In congested areas, a strong grip on the ball will make it easier to manipulate it and ensure it doesn’t get dislodged. Use this activity to work on footwork and grip at the same time… MORE
Get to grips with the ball
The better your players can carry the ball, the more chance they’ll be able to retain it in contact or pass it under pressure. So help them improve their holding and handling skills with these five top tips…
1 TEN POINTS OF CONTACT
Carry the ball in two hands and you will give yourself passing options, plus it’s easier to manipulate the ball just before contact.
But to have even better control, players should use all their fingers to grip the ball, hence 10 points of contact. The fingers should be spread and comfortable on the ball. When the player comes to adjust his hands to pass, the extra points of contact will help the player feel what’s right.
Another upside of the 10 points of contact is that players take the ball off their chest. That helps with passing. If they come close to contact, they can pull the ball into their body.
2 FOUR POINTS OF CONTACT
Carrying the ball in one hand helps the player run faster and enables him to keep it away from opponents approaching from one side.
Now the ball carrier concentrates on four points of contact – the hand, forearm, bicep and chest. He should be able to bring the ball away from the body to offload on either side.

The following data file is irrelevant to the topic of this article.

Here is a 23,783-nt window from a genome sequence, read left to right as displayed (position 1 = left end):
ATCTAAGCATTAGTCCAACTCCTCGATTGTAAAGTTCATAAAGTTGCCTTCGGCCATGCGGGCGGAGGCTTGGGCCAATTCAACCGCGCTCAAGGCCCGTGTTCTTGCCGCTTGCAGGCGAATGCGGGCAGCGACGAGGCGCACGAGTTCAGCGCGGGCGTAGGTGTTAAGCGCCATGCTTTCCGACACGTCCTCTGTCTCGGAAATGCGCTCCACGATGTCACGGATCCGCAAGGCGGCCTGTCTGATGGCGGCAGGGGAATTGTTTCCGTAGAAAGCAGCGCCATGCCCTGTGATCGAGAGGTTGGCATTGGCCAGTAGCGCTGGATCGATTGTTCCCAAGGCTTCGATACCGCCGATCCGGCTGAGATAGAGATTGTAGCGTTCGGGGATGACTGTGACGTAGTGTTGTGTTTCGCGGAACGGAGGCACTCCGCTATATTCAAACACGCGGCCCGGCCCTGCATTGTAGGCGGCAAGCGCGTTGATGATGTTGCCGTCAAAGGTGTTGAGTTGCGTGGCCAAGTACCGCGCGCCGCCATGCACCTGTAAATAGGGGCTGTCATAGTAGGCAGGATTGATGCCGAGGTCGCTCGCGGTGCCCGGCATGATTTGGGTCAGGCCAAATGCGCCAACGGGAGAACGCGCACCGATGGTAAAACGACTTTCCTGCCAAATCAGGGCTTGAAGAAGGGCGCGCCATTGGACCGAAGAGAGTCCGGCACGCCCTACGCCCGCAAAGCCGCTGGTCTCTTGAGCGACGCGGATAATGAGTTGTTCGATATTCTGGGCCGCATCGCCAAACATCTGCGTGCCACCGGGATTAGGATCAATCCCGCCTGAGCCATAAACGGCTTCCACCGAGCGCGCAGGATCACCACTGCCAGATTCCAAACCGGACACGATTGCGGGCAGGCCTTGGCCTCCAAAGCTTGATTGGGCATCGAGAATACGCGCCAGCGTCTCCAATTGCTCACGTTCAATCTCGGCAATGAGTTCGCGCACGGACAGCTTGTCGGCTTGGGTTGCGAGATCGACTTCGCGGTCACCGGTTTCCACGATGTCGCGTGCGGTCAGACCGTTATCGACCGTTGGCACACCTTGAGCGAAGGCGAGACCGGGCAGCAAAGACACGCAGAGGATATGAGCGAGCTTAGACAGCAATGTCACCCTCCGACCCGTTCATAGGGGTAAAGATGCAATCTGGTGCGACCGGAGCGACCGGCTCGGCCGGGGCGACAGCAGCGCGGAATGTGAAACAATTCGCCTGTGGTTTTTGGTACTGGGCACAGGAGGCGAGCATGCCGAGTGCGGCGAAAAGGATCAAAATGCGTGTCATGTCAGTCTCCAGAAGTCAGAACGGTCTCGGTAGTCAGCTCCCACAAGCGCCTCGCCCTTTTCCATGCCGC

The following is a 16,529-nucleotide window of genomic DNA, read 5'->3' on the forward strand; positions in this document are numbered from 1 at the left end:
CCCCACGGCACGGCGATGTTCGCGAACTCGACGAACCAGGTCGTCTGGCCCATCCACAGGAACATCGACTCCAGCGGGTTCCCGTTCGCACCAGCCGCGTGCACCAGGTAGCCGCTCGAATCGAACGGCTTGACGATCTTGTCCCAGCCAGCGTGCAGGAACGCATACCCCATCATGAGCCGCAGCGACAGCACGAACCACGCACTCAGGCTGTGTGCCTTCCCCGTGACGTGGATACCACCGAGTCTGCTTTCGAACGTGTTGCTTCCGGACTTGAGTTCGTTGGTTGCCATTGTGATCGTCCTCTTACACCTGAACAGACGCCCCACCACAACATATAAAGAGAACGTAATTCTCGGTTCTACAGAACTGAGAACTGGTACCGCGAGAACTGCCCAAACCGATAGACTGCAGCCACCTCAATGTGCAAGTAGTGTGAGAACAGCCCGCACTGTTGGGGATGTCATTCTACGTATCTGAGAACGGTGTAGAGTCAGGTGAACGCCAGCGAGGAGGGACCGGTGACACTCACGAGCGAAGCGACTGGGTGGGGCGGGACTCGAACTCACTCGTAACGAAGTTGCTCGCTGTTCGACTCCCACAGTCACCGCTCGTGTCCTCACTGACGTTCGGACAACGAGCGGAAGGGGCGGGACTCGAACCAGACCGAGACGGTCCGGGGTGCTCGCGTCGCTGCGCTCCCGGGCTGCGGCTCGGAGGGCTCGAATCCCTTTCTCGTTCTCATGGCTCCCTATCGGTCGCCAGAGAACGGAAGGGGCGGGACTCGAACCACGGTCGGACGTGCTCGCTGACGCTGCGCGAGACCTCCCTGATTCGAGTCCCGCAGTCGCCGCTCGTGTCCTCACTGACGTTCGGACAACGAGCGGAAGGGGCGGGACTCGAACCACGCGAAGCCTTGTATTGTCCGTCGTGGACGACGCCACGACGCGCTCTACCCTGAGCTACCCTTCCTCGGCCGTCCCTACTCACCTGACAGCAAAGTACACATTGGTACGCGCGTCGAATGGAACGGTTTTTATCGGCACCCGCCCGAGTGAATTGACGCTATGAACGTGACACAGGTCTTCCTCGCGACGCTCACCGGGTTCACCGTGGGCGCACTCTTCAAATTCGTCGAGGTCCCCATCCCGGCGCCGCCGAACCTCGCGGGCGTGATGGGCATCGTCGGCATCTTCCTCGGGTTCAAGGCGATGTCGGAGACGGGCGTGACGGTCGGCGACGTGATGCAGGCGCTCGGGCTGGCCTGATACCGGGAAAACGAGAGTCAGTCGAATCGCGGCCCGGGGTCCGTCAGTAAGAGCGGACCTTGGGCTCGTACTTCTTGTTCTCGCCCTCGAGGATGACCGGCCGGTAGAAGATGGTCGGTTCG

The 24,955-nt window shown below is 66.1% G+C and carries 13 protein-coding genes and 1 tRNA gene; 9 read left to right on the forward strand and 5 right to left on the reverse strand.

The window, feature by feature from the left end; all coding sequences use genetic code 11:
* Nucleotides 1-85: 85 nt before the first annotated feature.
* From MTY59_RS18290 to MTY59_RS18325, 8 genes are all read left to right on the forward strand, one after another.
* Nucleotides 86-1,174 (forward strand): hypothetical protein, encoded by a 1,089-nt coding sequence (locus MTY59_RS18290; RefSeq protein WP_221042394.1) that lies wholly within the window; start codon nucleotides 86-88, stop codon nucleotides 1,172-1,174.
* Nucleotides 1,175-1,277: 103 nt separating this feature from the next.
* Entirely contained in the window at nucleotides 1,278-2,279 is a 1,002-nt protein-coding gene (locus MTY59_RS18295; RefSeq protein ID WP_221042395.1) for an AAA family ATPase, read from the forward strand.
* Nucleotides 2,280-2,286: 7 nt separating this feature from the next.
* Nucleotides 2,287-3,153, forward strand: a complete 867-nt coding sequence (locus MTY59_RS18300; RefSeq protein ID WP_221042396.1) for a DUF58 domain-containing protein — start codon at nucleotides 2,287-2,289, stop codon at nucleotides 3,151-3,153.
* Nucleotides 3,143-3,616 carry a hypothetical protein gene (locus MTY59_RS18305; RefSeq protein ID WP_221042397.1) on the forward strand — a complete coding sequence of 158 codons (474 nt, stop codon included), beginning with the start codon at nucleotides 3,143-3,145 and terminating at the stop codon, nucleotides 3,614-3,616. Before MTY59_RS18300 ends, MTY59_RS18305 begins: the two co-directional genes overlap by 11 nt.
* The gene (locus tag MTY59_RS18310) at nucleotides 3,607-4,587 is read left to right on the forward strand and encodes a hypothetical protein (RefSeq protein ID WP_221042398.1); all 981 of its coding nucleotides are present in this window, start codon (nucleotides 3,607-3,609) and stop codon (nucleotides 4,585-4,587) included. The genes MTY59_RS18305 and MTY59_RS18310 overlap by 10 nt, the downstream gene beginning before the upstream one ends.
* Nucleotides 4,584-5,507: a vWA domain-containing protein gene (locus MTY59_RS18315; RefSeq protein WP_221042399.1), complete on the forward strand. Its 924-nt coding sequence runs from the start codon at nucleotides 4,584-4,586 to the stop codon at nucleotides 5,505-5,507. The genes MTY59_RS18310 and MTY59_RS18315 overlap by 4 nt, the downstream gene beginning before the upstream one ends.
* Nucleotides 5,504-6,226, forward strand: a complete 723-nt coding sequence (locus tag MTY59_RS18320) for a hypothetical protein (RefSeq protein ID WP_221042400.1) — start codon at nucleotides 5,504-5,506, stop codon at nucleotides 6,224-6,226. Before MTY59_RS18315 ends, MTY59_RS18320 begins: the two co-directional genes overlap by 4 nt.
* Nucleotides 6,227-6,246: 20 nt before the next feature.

3 ELBOWS AND BODY
The elbows play a big part in the grip. When a player carries the ball away from the body, his elbows are away from the body. Just before contact, his elbows bring the ball tight into the body.
Practise by having a ball carrier and support player walk towards two ruck-pad holders. The carrier keeps the ball away from his body. He either passes before contact or takes contact, adjusting his elbows as necessary. The players should practise manipulating the ball to help them use the right grip for contact.
4 AVOID THE “TEDDY BEAR”
Get players to carry the ball in front of the body, not out to the side. If a player carries the ball as he would a teddy bear – that is, tucked under his arm and into the side of the body – it’s more difficult to manipulate the ball. It’s also easier to rip the ball away from the carrier.
5 PRECISION IN THE CATCH
The grip starts with the catch. Young players catch the ball in a variety of ways, though the preferred way is to use the “W” shape.
Catching games are good for awareness, especially for beginners getting used to the odd shape and unpredictability of a rugby ball. But the more game-related that games are the better, with players working on taking a pass when they’re moving forward and the ball is coming from the side.
Work your players on their grip under pressure with: